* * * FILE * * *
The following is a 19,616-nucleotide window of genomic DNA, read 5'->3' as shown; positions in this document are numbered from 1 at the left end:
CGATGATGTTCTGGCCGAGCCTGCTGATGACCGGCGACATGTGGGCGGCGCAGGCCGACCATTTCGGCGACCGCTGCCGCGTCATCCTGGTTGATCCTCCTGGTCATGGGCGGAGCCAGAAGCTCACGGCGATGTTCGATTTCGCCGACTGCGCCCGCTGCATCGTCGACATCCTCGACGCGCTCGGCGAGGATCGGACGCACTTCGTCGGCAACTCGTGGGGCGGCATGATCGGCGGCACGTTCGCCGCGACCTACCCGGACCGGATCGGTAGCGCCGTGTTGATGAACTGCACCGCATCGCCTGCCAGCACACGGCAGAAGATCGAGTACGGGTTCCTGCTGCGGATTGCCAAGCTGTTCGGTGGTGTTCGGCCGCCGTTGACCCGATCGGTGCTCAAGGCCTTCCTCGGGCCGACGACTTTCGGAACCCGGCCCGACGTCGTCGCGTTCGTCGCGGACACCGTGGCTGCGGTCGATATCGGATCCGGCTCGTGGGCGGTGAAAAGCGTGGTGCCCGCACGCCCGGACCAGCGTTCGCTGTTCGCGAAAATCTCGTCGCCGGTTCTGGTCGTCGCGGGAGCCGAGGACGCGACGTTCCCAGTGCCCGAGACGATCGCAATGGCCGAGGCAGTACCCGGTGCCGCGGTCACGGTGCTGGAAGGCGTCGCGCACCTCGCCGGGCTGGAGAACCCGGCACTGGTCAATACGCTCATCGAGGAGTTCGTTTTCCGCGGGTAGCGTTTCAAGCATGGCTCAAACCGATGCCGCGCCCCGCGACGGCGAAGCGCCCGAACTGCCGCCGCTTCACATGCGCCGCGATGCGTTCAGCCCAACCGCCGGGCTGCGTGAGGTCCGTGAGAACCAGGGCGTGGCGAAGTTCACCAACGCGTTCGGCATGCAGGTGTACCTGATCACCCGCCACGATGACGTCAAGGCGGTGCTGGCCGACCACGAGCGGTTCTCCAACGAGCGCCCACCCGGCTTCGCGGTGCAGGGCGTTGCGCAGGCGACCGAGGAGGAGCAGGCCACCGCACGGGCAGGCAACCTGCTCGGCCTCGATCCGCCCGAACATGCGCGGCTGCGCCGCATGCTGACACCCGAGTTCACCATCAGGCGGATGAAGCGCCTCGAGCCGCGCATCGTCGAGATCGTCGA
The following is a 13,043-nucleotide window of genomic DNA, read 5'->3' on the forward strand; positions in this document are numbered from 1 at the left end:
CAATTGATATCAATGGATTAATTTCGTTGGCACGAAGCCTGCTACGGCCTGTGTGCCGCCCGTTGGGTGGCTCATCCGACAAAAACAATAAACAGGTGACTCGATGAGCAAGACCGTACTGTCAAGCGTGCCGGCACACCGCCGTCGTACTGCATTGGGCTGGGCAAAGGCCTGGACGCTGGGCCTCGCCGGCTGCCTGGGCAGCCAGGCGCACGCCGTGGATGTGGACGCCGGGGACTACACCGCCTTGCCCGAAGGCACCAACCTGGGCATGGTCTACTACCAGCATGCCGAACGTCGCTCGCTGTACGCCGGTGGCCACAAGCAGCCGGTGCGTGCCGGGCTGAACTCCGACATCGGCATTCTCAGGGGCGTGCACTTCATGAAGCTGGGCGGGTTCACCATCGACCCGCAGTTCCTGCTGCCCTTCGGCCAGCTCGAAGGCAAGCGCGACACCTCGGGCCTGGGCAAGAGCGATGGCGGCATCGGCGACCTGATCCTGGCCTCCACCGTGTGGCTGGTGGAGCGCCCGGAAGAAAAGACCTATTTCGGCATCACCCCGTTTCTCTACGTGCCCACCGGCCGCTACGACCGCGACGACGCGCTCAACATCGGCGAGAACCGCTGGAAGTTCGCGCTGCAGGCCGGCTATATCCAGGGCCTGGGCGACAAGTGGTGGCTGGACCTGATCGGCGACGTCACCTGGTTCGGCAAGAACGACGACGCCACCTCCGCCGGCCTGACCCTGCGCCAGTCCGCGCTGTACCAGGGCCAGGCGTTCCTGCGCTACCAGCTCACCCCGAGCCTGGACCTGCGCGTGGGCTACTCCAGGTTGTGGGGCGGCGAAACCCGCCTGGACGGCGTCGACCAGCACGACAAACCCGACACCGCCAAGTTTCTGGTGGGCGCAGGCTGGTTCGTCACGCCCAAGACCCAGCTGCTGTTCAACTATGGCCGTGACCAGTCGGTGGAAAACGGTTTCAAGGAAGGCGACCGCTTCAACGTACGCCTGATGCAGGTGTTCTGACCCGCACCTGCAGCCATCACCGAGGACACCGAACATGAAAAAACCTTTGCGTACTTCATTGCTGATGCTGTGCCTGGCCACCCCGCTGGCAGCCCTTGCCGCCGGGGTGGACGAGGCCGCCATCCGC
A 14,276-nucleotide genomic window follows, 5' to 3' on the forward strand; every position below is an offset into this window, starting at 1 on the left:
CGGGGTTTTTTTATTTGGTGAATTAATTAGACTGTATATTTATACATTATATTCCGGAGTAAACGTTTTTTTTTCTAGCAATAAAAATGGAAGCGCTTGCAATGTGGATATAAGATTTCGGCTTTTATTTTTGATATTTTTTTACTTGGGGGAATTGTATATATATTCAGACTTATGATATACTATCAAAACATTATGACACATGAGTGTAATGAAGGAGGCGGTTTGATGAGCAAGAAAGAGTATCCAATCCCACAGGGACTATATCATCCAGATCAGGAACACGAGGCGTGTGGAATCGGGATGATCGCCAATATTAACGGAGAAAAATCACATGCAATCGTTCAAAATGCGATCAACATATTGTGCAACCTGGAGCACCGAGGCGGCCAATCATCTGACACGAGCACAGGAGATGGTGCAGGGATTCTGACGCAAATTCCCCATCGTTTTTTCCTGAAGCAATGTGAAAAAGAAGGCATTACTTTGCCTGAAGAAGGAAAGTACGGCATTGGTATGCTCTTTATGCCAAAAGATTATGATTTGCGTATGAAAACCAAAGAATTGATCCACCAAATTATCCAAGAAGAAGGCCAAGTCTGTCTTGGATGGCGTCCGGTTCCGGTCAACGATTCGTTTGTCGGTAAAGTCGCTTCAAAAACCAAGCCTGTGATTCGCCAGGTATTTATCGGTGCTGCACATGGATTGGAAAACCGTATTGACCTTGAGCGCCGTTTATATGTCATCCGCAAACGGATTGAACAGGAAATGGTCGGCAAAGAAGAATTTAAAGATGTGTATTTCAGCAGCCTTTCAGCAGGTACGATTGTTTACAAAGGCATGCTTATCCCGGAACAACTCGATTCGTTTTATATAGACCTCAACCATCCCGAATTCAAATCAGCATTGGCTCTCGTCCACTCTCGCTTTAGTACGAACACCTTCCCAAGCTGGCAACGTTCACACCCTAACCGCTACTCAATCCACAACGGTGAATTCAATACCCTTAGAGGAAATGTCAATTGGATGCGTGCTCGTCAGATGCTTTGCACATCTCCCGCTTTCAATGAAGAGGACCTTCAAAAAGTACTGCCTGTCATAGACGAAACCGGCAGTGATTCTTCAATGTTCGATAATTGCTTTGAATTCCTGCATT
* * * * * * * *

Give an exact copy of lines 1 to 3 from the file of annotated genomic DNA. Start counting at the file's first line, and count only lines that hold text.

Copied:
The following is a 19,616-nucleotide window of genomic DNA, read 5'->3' as shown; positions in this document are numbered from 1 at the left end:
CGATGATGTTCTGGCCGAGCCTGCTGATGACCGGCGACATGTGGGCGGCGCAGGCCGACCATTTCGGCGACCGCTGCCGCGTCATCCTGGTTGATCCTCCTGGTCATGGGCGGAGCCAGAAGCTCACGGCGATGTTCGATTTCGCCGACTGCGCCCGCTGCATCGTCGACATCCTCGACGCGCTCGGCGAGGATCGGACGCACTTCGTCGGCAACTCGTGGGGCGGCATGATCGGCGGCACGTTCGCCGCGACCTACCCGGACCGGATCGGTAGCGCCGTGTTGATGAACTGCACCGCATCGCCTGCCAGCACACGGCAGAAGATCGAGTACGGGTTCCTGCTGCGGATTGCCAAGCTGTTCGGTGGTGTTCGGCCGCCGTTGACCCGATCGGTGCTCAAGGCCTTCCTCGGGCCGACGACTTTCGGAACCCGGCCCGACGTCGTCGCGTTCGTCGCGGACACCGTGGCTGCGGTCGATATCGGATCCGGCTCGTGGGCGGTGAAAAGCGTGGTGCCCGCACGCCCGGACCAGCGTTCGCTGTTCGCGAAAATCTCGTCGCCGGTTCTGGTCGTCGCGGGAGCCGAGGACGCGACGTTCCCAGTGCCCGAGACGATCGCAATGGCCGAGGCAGTACCCGGTGCCGCGGTCACGGTGCTGGAAGGCGTCGCGCACCTCGCCGGGCTGGAGAACCCGGCACTGGTCAATACGCTCATCGAGGAGTTCGTTTTCCGCGGGTAGCGTTTCAAGCATGGCTCAAACCGATGCCGCGCCCCGCGACGGCGAAGCGCCCGAACTGCCGCCGCTTCACATGCGCCGCGATGCGTTCAGCCCAACCGCCGGGCTGCGTGAGGTCCGTGAGAACCAGGGCGTGGCGAAGTTCACCAACGCGTTCGGCATGCAGGTGTACCTGATCACCCGCCACGATGACGTCAAGGCGGTGCTGGCCGACCACGAGCGGTTCTCCAACGAGCGCCCACCCGGCTTCGCGGTGCAGGGCGTTGCGCAGGCGACCGAGGAGGAGCAGGCCACCGCACGGGCAGGCAACCTGCTCGGCCTCGATCCGCCCGAACATGCGCGGCTGCGCCGCATGCTGACACCCGAGTTCACCATCAGGCGGATGAAGCGCCTCGAGCCGCGCATCGTCGAGATCGTCGA
The following is a 13,043-nucleotide window of genomic DNA, read 5'->3' on the forward strand; positions in this document are numbered from 1 at the left end: